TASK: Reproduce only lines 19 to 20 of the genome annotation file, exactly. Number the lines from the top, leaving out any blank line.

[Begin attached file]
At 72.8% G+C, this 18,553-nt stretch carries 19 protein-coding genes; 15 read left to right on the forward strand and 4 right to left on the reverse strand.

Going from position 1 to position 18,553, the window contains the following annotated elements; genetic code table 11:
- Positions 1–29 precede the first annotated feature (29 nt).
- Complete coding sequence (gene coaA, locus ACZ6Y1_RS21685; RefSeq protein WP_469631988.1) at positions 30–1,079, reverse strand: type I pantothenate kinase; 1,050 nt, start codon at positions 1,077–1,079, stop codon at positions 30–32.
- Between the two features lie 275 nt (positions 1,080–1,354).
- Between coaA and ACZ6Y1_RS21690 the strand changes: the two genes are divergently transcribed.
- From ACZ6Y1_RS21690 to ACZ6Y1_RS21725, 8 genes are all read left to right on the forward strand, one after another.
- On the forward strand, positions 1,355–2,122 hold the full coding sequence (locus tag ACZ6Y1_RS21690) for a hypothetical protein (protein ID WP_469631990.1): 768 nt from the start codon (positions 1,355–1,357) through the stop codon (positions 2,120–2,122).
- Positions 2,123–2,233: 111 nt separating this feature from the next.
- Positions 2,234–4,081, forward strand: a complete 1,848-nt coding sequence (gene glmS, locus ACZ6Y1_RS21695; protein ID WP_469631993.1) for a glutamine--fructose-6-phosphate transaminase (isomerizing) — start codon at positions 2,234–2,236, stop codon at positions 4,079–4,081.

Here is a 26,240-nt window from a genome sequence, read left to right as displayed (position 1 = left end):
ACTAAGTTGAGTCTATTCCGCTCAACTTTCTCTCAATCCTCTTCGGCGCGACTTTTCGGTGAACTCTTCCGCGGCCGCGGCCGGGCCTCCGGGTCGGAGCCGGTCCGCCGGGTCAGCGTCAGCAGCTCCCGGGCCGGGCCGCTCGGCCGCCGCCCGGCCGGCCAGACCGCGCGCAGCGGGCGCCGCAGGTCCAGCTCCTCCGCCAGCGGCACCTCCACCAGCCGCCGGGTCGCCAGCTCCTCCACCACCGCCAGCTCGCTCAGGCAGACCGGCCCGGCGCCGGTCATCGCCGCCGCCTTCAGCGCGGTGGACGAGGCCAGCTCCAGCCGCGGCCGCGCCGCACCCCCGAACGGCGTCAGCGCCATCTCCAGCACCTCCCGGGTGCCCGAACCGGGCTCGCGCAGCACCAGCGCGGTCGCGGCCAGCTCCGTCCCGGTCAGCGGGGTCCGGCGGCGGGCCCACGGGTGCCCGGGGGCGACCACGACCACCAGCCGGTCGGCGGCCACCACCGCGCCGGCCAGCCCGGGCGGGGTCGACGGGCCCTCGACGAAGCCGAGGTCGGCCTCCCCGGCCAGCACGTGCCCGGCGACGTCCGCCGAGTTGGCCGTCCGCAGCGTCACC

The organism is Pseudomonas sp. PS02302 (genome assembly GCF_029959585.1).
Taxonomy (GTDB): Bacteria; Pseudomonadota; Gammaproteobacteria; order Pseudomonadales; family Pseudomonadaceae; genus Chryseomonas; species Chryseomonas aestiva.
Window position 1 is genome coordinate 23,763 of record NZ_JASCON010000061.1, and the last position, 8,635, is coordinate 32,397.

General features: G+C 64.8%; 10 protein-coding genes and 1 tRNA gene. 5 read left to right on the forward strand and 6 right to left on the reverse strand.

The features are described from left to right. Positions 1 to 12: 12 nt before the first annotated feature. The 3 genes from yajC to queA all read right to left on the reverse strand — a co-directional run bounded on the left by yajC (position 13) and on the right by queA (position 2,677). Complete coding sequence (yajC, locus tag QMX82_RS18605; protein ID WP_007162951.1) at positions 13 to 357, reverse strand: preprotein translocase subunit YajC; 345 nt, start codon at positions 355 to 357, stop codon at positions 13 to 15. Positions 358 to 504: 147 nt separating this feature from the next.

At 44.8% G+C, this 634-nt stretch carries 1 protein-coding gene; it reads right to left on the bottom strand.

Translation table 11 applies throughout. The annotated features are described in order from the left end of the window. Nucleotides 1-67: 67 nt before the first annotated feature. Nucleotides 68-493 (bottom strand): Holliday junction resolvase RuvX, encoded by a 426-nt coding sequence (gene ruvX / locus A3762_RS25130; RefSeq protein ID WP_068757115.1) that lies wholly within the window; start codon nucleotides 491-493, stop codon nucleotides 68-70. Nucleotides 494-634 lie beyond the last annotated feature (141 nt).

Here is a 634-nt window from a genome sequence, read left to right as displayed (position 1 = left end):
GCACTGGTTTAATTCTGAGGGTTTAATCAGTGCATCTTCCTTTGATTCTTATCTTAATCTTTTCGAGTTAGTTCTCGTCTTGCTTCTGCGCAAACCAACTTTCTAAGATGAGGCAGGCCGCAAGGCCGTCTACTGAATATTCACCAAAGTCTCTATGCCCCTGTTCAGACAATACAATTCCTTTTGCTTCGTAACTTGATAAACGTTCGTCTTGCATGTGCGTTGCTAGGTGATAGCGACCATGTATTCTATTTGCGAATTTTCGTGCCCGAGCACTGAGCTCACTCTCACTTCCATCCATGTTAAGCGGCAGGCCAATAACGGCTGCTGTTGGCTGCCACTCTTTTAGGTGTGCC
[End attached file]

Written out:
Translation table 11 applies throughout. The annotated features are described in order from the left end of the window. Nucleotides 1-67: 67 nt before the first annotated feature. Nucleotides 68-493 (bottom strand): Holliday junction resolvase RuvX, encoded by a 426-nt coding sequence (gene ruvX / locus A3762_RS25130; RefSeq protein ID WP_068757115.1) that lies wholly within the window; start codon nucleotides 491-493, stop codon nucleotides 68-70. Nucleotides 494-634 lie beyond the last annotated feature (141 nt).

Here is a 634-nt window from a genome sequence, read left to right as displayed (position 1 = left end):